Can money buy happiness? Here’s what the latest research says

Purchasing experiences won't make you more satisfied than buying stuff, one study suggests

Shelling out for experiences won’t make you more satisfied than buying stuff, one study suggests

For years people have told us that buying experiences, not things, is the key to a happy life. A new study from the Hungarian Academy of Sciences appears to burst that bubble. After analyzing 10,000 responses to a national survey of Hungarian households that contains a life satisfaction score, the researchers found no real difference in happiness between participants who spent more on experiences such as entertainment and holidays than on clothes and electronics.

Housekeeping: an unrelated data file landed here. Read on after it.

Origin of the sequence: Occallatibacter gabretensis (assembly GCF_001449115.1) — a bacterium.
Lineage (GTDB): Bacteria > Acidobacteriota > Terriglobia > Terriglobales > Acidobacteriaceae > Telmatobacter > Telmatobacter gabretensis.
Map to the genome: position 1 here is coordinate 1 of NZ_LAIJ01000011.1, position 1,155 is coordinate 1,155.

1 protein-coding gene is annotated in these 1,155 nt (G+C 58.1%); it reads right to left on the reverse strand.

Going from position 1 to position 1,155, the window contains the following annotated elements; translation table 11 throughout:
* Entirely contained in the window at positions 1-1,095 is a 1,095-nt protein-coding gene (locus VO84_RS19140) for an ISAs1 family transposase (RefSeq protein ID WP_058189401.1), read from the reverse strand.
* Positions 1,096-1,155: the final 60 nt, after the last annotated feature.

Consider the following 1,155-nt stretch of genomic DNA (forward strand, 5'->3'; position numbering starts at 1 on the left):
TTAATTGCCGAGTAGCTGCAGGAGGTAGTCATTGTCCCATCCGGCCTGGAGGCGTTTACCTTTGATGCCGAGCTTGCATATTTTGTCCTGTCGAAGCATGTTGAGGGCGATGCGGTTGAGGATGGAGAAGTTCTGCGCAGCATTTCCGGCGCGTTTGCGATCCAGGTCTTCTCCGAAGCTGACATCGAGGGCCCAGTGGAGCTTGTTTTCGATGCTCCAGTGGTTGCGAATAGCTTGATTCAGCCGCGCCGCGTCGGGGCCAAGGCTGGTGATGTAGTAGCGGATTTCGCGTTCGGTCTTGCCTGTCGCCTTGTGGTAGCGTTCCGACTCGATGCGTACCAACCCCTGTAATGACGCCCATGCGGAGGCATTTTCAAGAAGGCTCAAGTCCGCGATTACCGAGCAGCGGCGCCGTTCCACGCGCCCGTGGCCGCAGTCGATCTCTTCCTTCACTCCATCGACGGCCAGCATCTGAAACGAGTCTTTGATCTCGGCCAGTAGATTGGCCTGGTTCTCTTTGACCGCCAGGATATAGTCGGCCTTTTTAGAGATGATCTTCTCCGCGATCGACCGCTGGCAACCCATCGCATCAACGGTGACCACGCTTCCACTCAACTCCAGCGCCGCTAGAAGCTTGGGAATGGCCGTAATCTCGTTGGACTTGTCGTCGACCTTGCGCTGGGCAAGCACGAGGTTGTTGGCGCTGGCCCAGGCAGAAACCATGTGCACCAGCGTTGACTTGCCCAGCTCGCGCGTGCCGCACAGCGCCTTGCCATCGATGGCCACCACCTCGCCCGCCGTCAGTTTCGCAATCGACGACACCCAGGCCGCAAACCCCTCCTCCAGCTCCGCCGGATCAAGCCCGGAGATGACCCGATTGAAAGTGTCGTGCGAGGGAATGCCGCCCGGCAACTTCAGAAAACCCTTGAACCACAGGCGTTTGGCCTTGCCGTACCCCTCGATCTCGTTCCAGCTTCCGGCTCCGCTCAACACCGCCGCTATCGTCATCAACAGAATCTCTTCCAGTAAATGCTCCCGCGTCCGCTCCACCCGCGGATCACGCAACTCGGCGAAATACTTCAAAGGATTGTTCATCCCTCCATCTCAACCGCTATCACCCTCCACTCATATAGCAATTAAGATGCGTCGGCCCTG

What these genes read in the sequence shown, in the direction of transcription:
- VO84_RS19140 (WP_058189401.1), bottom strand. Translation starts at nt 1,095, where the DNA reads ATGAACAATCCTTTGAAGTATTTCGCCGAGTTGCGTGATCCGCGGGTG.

In another recent study, researchers at UBC and Harvard Business School asked some 6,000 adults in Canada, the U.S., Denmark and the Netherlands how much they spent each month on housecleaning and other services that gave them more time. Respondents also rated their satisfaction with life and answered questions about time stress. Even after controlling for income, those who bought themselves free time reported greater happiness. Almost half of the 850 millionaires in the survey sample said they spent zilch to outsource tasks they disliked. Those folks may be less happy, but their thriftiness could help explain why they’re rich.